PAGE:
America and Arab Oil!

Official estimates, announced by President Barack Obama, are that America will most likely become an exporter of energy, in the form of gas and oil, by 2015. After this date, it will not import these two commodities from either the international market in general, or the Arab market in particular. This energy coup will turn the United States’ policies in our region upside down. It will transform our region into an area of marginal interest and importance to Washington’s international strategies. America may even liquidate its presence in and around the area because its self-sufficiency in energy will free it from its need to maintain a sizable military and diplomatic presence in our Arab countries. It will bring about changes in priorities, friendships and rivalries as Washington turns toward other regions of the world. No doubt the Pacific Ocean and its vast area, rich with trade and interlocking benefits, will become the certain alternative to our own region.

Our region, on the other hand, is heading into an era of darkness reminiscent of that which it knew after the discovery of the Cape of Good Hope, but before the Suez Canal was carved, which secluded it far from international trade routes and caused it to be struck by a wave of poverty. With that, the population size of the region fell by a tangible amount; this, in turn, caused agriculture and industry to collapse. The role of the region in civilization and politics declined to the extent that it entered, in terms of economics and strategic significance, a dark night that it hasn’t fully arisen from even today.

In my view, this prophecy, by which numerous experts predict that America will reach energy-independence and become an exporter of oil and gas, will not be realized for many reasons. I have summarized the most important ones below:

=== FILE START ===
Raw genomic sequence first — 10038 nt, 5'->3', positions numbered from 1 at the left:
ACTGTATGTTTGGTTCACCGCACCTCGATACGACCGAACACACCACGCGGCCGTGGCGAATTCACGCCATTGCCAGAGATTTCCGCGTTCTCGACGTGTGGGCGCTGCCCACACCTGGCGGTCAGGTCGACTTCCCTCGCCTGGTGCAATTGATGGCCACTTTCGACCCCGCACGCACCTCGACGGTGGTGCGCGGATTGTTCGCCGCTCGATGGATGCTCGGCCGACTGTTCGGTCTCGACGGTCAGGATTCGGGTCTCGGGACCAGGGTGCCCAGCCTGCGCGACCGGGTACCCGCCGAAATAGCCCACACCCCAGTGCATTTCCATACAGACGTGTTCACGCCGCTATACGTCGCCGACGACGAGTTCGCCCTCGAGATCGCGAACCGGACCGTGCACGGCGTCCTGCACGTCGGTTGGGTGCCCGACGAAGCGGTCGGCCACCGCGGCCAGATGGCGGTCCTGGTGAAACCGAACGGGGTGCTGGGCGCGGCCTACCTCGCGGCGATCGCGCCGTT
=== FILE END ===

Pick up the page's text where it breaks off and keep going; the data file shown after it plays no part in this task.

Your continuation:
*The Arab world’s strategic position between the world’s continents and its proximity to the avenues of accessing the Pacific Ocean, with its strategic sea corridors that are important to all international trade and its lines for transporting oil to the different regions of the world.

*The enormous size of the financial resources of the Arab oil-producing states, which currently play and will continue to play a definitive role in the stability of the world economy in general. They play an important role in America’s economy, in particular, because of the country’s increasing foreign debt, its need for capital and the fact that its economy is based, in large part, on foreign resources that must remain under its control or otherwise within reach. This means that America must be ready to acquire them using all means, including military action; this will force Washington to keep its forces close to these resources.

*The form of the international system, which is based upon defending America’s unipolar hegemony, in terms of both security and economics, over most of the world’s strategic regions, as well as a Yankee presence spread over most vital nexuses, whether on land, in the air or in the sea. This hegemony requires clear, visible control over the open ocean and the areas connecting and dividing the large energy deposits in the Arab world and the Islamic regions of the former Soviet Union. It also requires establishing comprehensive, integrated security systems that can contain actual and potential dangers and respond quickly to anything that shakes the stability of Washington’s control over vast areas of the globe, which includes measures taken by resource-owning countries whose independence affects America’s extensive global power.